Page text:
About a decade ago, Lounge travelled with Dennis Lillee to Chennai, where he was running fast-bowling clinics. While dining with him one night, as I glowed with radiated glory and diners at neighbouring tables mock-bowled samosas in his direction, one enterprising waiter was busily stapling a wad of paper with carbon between each leaf so Lillee just had to sign the top. Presumably the signatures could then be sold off in bulk. Lillee, who’s an adviser
Knight Rider on the move: Ricky Ponting’s journey in an autorickshaw contributed to the cricket fever in Bangalore to the Delhi Daredevils, was in Bangalore this month for the inaugural match. ‘‘ Fifty-eight years of gravity sobered with a salt-and-pepper balding pate . . . Dennis the Menace is now Dennis the Modest,’’ cooed The Times of India, never a newspaper to hold back on flowery prose.
The Indian Premier League teams are owned by Bollywood heavy-hitters and zillionaire entrepreneurs, and there’s definite showmanship in the names: Deccan Chargers, Rajasthan Royals, Chennai Super Kings. But Sachin Tendulkar’s team, Mumbai Indians, lacks the zap-wow headline factor.
‘‘ It is a weak name. Personally, cowboys are more interesting to Indians than other Indians,’’ our taxi driver obliquely commented as we whirled around a corner on what felt like a rodeo ride. Yee-ha.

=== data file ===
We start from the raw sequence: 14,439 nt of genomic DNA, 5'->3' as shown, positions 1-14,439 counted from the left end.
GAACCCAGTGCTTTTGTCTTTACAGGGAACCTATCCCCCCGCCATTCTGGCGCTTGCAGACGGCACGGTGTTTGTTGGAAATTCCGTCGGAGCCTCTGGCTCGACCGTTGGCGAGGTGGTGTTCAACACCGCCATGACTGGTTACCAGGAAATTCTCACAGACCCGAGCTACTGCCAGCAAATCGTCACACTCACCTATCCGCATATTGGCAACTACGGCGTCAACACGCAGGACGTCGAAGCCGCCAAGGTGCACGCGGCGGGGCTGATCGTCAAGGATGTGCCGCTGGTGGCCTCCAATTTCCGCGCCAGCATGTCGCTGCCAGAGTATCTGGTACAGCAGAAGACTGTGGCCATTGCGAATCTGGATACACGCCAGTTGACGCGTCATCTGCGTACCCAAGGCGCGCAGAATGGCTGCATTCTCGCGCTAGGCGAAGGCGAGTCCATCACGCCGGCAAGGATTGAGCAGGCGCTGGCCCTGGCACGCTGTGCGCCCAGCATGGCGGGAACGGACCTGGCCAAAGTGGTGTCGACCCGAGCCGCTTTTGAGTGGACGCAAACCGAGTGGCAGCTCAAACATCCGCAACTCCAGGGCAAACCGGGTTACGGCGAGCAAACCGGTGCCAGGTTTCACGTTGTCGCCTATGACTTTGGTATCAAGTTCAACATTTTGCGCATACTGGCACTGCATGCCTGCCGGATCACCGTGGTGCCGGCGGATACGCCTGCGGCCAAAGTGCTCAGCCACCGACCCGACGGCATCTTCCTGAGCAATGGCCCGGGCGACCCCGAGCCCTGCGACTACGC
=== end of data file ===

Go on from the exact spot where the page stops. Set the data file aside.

APROPOS Jill Hocking’s piece on Britain’s best bookshop towns ( Travel& Indulgence, April 5-6), reader Rebecca Rogers has sent Lounge details of ‘‘ a fantastic booklovers’ find’’, Barter Books in Alnwick, Northumberland (north of Newcastle upon Tyne), which has been described, she says, by the NewStatesman as ‘‘ the British Library of second-hand bookshops’’.
‘‘ Barter Books fills an old stone railway building,’’ Rogers writes. ‘‘ There’s an open lounge area with old sofas in front of a fireplace, and tea and coffee and biscuits available if you simply want to sit and read.’’ Sounds magical. www.barterbooks.co.uk.
FIND of the week: In Vientiane a few months ago, Lounge met tapestry weaver and textiles entrepreneur Carol Cassidy at her reconstituted French colonial villa cum store and workshop. Cassidy, an American, has been in Laos since 1989 and is dedicated to preserving the traditional practices of Lao silk-weaving.